Interlinking neofunctionalism and intergovernmentalism: Sidelining governments and manipulating policy preferences as "passerelles"
The EU's founding fathers had the protection of the EU's constituent units as a key concern and set up serious hurdles to policy innovation in the absence of unanimous governmental agreement. These institutional design features, aptly characterised as "joint-decision trap" by Fritz W. Scharpf, were only softened but not erased over time. Nonetheless, the problem of how to innovate has, at times, been overcome through eclectic means. There are indeed some well known and quite visible practices as well as some less expected and more obscure strategies that have propelled the EU's policy system beyond what has for a long time been expected. This paper argues that there are two strategic moves the European Commission (and, at times, other supranational actors such as the European Court of Justice) can use to actively overcome member state opposition: first, sidelining some or even all national governments; and, second, manipulating relevant policy preferences. These two basic strategies can be seen to interconnect the diverging basic assumptions of intergovernmentalism and neofunctionalism as 'passerelles'.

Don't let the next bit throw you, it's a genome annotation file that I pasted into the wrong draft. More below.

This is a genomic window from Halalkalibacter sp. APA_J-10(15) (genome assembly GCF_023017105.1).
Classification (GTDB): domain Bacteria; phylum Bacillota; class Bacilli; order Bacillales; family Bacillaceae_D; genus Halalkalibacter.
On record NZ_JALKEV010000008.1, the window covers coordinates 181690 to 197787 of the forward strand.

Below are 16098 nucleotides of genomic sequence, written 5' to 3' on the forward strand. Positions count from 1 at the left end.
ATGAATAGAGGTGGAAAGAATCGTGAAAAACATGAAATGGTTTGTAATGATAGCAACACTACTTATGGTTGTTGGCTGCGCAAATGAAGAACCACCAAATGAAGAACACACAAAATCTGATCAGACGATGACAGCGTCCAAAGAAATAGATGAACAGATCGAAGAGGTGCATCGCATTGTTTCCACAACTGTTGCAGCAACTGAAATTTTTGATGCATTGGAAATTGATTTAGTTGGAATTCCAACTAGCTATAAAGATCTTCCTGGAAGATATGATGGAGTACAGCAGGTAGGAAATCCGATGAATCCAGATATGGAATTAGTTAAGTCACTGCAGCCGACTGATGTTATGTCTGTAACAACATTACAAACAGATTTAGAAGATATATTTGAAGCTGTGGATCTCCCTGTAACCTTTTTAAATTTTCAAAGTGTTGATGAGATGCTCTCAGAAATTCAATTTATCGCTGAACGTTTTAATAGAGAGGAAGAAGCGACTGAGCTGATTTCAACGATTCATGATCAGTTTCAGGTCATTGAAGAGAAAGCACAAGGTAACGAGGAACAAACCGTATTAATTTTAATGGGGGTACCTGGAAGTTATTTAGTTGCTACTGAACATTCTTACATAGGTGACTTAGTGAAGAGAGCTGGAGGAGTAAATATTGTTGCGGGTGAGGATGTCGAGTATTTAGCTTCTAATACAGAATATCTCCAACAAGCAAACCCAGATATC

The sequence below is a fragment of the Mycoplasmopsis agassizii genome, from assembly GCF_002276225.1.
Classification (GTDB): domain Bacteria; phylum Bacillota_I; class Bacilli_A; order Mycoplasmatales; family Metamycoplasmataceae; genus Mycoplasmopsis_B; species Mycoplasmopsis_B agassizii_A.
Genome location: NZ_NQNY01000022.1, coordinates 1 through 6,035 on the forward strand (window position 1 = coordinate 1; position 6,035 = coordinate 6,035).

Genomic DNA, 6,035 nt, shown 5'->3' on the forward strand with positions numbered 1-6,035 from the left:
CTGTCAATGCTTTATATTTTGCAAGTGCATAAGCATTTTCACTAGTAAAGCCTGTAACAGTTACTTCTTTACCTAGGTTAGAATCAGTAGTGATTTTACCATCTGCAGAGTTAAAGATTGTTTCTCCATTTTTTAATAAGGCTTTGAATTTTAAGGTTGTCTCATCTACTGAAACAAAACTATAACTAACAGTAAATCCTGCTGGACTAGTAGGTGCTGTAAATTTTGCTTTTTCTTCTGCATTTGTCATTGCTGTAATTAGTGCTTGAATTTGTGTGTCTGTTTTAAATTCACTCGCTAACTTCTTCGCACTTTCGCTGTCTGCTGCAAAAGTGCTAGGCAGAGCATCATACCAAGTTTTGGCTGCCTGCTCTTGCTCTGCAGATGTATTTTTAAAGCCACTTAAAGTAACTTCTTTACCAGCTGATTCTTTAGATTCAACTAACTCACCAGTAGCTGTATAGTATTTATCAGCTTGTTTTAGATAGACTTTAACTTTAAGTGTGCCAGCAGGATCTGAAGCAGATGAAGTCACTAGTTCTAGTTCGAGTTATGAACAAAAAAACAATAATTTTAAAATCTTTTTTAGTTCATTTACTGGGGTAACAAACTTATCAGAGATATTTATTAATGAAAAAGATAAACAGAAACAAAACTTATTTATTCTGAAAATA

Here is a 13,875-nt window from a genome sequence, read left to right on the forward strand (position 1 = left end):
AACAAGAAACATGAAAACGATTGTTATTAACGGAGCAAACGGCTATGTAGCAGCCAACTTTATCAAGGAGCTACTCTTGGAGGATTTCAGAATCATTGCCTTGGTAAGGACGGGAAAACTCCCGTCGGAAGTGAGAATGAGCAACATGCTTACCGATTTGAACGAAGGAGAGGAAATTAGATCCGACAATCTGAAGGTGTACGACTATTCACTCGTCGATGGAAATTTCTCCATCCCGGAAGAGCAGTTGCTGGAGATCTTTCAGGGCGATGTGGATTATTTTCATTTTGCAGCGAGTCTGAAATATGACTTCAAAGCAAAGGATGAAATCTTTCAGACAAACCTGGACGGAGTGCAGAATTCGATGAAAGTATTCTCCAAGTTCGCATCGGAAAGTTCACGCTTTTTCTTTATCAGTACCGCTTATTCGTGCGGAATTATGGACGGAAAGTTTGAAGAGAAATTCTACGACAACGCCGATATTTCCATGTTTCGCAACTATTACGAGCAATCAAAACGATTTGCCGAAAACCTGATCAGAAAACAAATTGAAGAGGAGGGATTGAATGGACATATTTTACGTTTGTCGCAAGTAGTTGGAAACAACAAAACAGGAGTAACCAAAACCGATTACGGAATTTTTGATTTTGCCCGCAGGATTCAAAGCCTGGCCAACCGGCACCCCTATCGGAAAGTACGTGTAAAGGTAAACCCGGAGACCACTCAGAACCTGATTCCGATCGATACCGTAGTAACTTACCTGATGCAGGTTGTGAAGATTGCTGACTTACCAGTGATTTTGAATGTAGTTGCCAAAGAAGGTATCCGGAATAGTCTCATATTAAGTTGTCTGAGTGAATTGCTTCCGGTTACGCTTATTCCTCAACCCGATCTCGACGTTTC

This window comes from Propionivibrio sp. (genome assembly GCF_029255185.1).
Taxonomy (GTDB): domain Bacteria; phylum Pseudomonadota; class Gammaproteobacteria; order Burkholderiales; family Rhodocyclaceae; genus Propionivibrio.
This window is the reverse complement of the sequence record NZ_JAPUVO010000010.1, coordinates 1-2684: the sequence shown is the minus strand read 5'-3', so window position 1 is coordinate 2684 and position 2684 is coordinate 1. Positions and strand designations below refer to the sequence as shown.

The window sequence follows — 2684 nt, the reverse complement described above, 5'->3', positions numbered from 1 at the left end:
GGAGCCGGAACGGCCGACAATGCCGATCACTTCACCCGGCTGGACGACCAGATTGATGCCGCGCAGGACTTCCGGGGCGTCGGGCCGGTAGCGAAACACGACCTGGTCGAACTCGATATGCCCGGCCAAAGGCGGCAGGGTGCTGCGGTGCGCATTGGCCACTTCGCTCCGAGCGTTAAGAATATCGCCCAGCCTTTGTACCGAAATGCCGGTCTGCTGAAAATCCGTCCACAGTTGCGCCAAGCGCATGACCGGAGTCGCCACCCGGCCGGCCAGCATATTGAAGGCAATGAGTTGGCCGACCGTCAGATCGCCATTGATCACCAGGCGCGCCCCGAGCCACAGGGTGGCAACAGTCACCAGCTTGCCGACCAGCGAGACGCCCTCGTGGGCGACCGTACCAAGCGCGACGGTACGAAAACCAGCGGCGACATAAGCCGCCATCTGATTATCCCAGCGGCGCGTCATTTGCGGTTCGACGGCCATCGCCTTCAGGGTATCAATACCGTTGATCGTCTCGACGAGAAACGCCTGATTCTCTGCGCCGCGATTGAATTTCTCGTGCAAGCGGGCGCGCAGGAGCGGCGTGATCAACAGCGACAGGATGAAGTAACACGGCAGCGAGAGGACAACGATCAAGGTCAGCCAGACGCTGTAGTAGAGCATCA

|Date of creation:||15 Mar 2011|
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